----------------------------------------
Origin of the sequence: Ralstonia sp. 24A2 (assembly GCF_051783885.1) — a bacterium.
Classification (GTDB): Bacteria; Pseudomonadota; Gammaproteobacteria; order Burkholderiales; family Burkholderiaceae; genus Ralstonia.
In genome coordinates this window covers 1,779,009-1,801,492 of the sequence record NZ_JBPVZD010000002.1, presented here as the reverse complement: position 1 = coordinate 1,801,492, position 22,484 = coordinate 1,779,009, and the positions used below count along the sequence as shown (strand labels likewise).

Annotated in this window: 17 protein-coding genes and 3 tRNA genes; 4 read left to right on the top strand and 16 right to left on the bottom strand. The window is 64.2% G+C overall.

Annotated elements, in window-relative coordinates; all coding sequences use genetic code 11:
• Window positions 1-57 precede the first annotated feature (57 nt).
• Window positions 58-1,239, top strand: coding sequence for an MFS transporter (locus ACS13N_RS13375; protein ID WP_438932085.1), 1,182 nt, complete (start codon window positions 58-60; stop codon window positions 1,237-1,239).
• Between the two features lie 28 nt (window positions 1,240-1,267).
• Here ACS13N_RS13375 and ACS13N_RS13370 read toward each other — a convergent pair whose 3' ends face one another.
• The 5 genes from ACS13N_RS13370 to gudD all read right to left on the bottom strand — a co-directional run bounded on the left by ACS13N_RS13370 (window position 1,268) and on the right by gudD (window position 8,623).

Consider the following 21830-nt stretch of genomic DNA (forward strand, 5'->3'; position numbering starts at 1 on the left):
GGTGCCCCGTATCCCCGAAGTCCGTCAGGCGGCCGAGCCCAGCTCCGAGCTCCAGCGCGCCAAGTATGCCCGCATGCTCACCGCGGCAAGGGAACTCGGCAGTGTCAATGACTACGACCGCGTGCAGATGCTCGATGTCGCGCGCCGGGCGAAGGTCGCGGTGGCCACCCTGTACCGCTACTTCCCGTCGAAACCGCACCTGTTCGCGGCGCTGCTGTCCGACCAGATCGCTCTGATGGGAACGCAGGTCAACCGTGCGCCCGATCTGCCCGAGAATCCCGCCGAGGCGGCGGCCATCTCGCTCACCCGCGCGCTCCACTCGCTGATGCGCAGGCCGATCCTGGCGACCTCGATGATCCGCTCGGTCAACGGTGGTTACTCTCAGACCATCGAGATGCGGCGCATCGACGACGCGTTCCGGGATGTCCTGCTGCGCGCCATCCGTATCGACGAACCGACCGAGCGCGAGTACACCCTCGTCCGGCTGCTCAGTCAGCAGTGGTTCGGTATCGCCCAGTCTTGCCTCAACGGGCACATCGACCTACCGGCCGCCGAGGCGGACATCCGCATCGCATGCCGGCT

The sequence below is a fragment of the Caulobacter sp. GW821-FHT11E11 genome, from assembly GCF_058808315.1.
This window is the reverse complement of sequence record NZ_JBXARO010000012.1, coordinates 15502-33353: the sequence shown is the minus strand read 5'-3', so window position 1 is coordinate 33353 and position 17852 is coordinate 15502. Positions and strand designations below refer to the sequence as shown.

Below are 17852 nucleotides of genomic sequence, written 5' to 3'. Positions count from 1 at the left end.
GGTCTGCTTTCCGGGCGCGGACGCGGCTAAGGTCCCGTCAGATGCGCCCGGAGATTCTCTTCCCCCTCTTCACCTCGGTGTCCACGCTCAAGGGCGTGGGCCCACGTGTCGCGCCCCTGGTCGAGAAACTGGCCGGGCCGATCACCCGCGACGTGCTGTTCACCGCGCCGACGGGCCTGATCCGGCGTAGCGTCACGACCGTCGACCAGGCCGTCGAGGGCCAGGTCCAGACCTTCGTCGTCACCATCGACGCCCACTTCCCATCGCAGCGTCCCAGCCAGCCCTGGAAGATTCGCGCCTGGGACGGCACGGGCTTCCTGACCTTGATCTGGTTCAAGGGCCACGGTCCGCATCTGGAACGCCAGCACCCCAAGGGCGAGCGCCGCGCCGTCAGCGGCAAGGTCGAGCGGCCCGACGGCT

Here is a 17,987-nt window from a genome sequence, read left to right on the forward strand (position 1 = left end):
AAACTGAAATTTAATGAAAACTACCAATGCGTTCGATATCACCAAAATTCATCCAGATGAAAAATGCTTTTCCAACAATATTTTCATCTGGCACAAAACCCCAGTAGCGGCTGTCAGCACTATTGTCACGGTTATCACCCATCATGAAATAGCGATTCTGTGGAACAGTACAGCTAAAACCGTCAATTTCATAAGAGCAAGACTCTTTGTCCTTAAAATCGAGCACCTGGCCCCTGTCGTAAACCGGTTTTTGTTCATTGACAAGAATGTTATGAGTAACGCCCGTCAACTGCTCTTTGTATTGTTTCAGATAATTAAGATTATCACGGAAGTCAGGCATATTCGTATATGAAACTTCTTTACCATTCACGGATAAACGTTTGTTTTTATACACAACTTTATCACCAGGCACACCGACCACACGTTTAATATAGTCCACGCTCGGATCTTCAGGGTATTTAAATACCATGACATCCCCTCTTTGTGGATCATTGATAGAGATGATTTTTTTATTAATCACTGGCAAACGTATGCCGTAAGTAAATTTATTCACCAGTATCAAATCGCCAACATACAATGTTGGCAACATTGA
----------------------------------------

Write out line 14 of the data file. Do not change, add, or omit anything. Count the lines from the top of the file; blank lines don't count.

This window is the reverse complement of sequence record NZ_JBXARO010000012.1, coordinates 15502-33353: the sequence shown is the minus strand read 5'-3', so window position 1 is coordinate 33353 and position 17852 is coordinate 15502. Positions and strand designations below refer to the sequence as shown.